Lennar Corp. (LEN)
Credit Suisse maintains neutral
Credit Suisse analyst Daniel Oppenheim said on Mar. 31 that Lennar's first-quarter orders fell 28%, reflecting a continued difficult environment. He noted this was better than his -40% estimate, but worse than some may have hoped for following the 26% increase reported by KB Home (KBH). Oppenheim narrowed his $6.45 fiscal 2009 (ending November) loss estimate to $6.40 per share to reflect better-than-expected orders and a shift in timing of his impairment expectations.
The analyst noted that Lennar said it is "repositioning its product to meet today's consumer demand for more affordable product," but he thinks more may be needed to regain volume. He has a $7.50 price target on the stock.
Autodesk Inc. (ADSK)
UBS Financial upgrades to neutral from sell
UBS analyst Heather Bellini said on Mar. 31 that Autodesk may announce more cost cuts and a new CFO at its Apr. 2 analyst meeting, both of which could provide favorable catalysts for the shares. Bellini said it's clear Autodesk's 10% cost reduction announced in January was too little. As such, she expects another $125 million in annual operating expense cuts when the company posts first-quarter results. She noted that the company has been without a CFO for the past year.
Given her expectations for further cost cutting, Bellini raised her $0.40 fiscal 2010 (ending January) earnings per share estimate to $0.55, and her $0.68 fiscal 2011 forecast to $1.08. She doubled her $8 target price to $16.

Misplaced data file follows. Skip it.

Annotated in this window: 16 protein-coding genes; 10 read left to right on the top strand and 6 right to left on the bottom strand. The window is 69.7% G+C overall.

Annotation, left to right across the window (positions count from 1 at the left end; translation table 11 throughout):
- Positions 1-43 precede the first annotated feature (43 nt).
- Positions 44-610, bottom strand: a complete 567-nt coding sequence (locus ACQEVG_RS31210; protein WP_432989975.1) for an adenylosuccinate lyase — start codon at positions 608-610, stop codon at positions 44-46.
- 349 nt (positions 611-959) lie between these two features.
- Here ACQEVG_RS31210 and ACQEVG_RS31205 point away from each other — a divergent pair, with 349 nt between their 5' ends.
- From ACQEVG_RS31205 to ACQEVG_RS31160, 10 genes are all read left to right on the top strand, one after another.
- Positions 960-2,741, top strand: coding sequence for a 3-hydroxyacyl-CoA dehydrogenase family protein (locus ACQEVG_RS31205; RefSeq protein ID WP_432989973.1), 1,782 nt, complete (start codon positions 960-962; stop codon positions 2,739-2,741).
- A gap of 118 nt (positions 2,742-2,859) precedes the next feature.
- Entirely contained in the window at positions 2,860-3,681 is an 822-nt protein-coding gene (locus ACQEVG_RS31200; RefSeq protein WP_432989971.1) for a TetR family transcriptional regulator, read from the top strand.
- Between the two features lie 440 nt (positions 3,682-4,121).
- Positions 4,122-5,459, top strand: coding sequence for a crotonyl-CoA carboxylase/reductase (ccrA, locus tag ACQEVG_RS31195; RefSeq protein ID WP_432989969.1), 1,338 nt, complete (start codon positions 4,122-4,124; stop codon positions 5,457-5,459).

Major U.S. banks
FBR cautions on credit trends
With first-quarter results due out in the coming weeks, investors should focus more on long-term credit deterioration at banks than one period's potential profits, according to a research note published Tuesday by the banking analysts at Friedman, Billings, Ramsey & Co. The FBR analysts said large national banks' profitability is likely to be driven by banking and trading businesses and could exceed expectations. The analysts, however, caution that credit trends will continue to deteriorate and thus any profitability in the near future is unlikely to be sustainable.
FBR wrote in the research note that stronger trading and mortgage fee income likely helped banks with those services to increase revenue compared with recent quarters. Indeed both Citigroup (C) and Bank of America (BAC) said earlier in March that they operated at a profit during the first two months of the year. The operating profit does not include such items as reserves for credit losses.
But revenue from businesses such as mortgage-banking fees and trading are often volatile and include non-cash components, meaning that better-than-expected results could just be temporary, FBR said. Eventually continued deterioration in credit quality will lead to increasing losses as more banks are forced to reserve more cash to cover rising defaults. The mounting loan losses could also force banks to raise additional capital, FBR analysts noted.